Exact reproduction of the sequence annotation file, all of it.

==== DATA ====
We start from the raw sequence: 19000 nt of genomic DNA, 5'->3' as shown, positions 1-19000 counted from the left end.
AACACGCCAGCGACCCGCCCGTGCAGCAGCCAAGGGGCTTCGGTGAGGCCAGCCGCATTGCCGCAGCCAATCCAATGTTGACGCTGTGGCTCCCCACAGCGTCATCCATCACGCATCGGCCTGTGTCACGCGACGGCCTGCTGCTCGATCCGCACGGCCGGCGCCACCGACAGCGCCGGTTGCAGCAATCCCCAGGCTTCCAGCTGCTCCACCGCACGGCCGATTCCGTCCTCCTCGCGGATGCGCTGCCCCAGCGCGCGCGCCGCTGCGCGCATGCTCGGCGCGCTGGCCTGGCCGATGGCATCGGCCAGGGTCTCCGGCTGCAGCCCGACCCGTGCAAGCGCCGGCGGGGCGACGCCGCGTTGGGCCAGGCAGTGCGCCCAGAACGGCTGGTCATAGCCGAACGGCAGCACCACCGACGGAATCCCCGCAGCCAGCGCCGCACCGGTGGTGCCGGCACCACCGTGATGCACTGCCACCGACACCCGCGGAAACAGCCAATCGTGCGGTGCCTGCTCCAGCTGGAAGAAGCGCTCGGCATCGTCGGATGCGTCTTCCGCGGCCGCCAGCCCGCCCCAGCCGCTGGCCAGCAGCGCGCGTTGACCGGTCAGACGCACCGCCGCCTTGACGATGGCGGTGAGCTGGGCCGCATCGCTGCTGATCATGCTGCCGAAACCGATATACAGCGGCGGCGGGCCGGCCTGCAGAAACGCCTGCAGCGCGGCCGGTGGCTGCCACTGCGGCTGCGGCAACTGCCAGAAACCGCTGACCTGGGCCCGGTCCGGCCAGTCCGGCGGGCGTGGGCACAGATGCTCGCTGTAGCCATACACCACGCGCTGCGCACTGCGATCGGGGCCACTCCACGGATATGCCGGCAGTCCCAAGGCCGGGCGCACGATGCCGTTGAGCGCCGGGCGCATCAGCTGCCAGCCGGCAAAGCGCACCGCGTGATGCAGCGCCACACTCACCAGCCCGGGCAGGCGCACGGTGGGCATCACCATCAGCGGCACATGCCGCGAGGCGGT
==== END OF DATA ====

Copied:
We start from the raw sequence: 19000 nt of genomic DNA, 5'->3' as shown, positions 1-19000 counted from the left end.
AACACGCCAGCGACCCGCCCGTGCAGCAGCCAAGGGGCTTCGGTGAGGCCAGCCGCATTGCCGCAGCCAATCCAATGTTGACGCTGTGGCTCCCCACAGCGTCATCCATCACGCATCGGCCTGTGTCACGCGACGGCCTGCTGCTCGATCCGCACGGCCGGCGCCACCGACAGCGCCGGTTGCAGCAATCCCCAGGCTTCCAGCTGCTCCACCGCACGGCCGATTCCGTCCTCCTCGCGGATGCGCTGCCCCAGCGCGCGCGCCGCTGCGCGCATGCTCGGCGCGCTGGCCTGGCCGATGGCATCGGCCAGGGTCTCCGGCTGCAGCCCGACCCGTGCAAGCGCCGGCGGGGCGACGCCGCGTTGGGCCAGGCAGTGCGCCCAGAACGGCTGGTCATAGCCGAACGGCAGCACCACCGACGGAATCCCCGCAGCCAGCGCCGCACCGGTGGTGCCGGCACCACCGTGATGCACTGCCACCGACACCCGCGGAAACAGCCAATCGTGCGGTGCCTGCTCCAGCTGGAAGAAGCGCTCGGCATCGTCGGATGCGTCTTCCGCGGCCGCCAGCCCGCCCCAGCCGCTGGCCAGCAGCGCGCGTTGACCGGTCAGACGCACCGCCGCCTTGACGATGGCGGTGAGCTGGGCCGCATCGCTGCTGATCATGCTGCCGAAACCGATATACAGCGGCGGCGGGCCGGCCTGCAGAAACGCCTGCAGCGCGGCCGGTGGCTGCCACTGCGGCTGCGGCAACTGCCAGAAACCGCTGACCTGGGCCCGGTCCGGCCAGTCCGGCGGGCGTGGGCACAGATGCTCGCTGTAGCCATACACCACGCGCTGCGCACTGCGATCGGGGCCACTCCACGGATATGCCGGCAGTCCCAAGGCCGGGCGCACGATGCCGTTGAGCGCCGGGCGCATCAGCTGCCAGCCGGCAAAGCGCACCGCGTGATGCAGCGCCACACTCACCAGCCCGGGCAGGCGCACGGTGGGCATCACCATCAGCGGCACATGCCGCGAGGCGGT